Friday, 12 July 2013 09:27
By Chase Fisher
Multiple disputes arise
The parties, the general contractor and the highway department, originally entered into a written contract in 1995, which stated that disputes between the parties would first be decided by a dispute review board, which would issue findings and nonbinding recommendations to the project director. The project director could then accept, revise, or reject the recommendations. Further, the project director’s decision could be appealed to a local court.
As work progressed, hundreds of disputes arose. Most of these disputes involved additional costs due to delays and construction problems. To prevent delays in construction, the parties entered into another agreement in 1999 that would replace the 1995 agreement and give the dispute resolution board the authority to make binding arbitration decisions. However, the parties agreed that the board’s decisions would only be binding for all disputes that arose prior to 1999, and they compiled a list of all the binding disputes and attached the list as exhibit to the 1999 agreement.
The contractor then proceeded to bring disputes to the dispute resolution board. Yet, the disputes brought by the contractor for binding arbitration included disputes that were not part of the 1999 exhibit. The contractor attempted to piggyback those additional claims on the basis that they were related to the binding disputes, despite the fact that they were clearly not part of the 1999 exhibit. While the highway department mentioned the discrepancy during the arbitration, it stayed in the arbitration proceeding until the end, when the arbitrator awarded the contractor $56 million.
The highway department appealed the decision arguing that the arbitrability (i.e., the ability of a dispute to be subject to arbitration) of claims not specifically included in the 1999 exhibit should be determined by a court, not an arbitrator. The court agreed with the highway department and reversed the arbitrator’s award.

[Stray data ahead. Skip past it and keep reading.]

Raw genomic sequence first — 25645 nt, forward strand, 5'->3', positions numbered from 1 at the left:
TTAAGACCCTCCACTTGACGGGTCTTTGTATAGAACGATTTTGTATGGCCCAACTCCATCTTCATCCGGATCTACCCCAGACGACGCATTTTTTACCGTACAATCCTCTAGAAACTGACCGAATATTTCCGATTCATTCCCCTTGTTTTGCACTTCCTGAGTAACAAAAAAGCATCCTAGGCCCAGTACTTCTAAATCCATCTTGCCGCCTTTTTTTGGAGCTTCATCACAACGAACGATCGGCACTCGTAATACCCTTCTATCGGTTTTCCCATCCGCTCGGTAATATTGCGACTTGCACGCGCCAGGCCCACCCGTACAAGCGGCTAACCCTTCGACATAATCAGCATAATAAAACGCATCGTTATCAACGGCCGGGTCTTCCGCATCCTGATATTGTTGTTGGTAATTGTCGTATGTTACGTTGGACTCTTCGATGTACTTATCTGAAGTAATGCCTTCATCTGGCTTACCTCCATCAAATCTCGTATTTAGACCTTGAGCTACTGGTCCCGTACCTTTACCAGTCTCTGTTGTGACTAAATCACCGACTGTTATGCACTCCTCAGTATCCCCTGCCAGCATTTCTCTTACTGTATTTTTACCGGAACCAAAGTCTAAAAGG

Clear as mud
The court noted that courts should not assume that the parties agree to arbitrate the arbitrability of claims unless there is ‘clear and unmistakable’ evidence that the parties did so. Significantly, this standard is different from the general approach that courts take to interpret contracts. Typically, if a contract is silent or ambiguous regarding certain terms and conditions, the court will make certain presumptions regarding what the parties intended. However, the bar is raised in situations involving whether claims will be subject to arbitration.
Here, the parties’ 1999 agreement did not clearly and unmistakably set forth whether claims not listed in the 1999 exhibit would be subject to binding arbitration. However, the 1995 agreement did set forth a process for all arbitration disputes that arose between the parties. Thus, the clear and unmistakable standard resulted in the 1995 agreement controlling any claims not explicitly set forth in the 1999 exhibit.
Of particular note, the court could not easily separate which amount of the arbitration award was attributable to the 1999 exhibit, so it overturned the entire award.
While it is imperative for contractors to always review their contracts and to have their contracts carefully drafted, courts may have the ability to make presumptions as to what the parties intended, even when some terms and conditions are not specifically included in a contract. However, as this case makes clear, to the extent that parties wish to have claims arbitrated, it is very important that an arbitration clause is clear and unmistakable regarding the terms of the arbitration and what disputes will be subject to arbitration.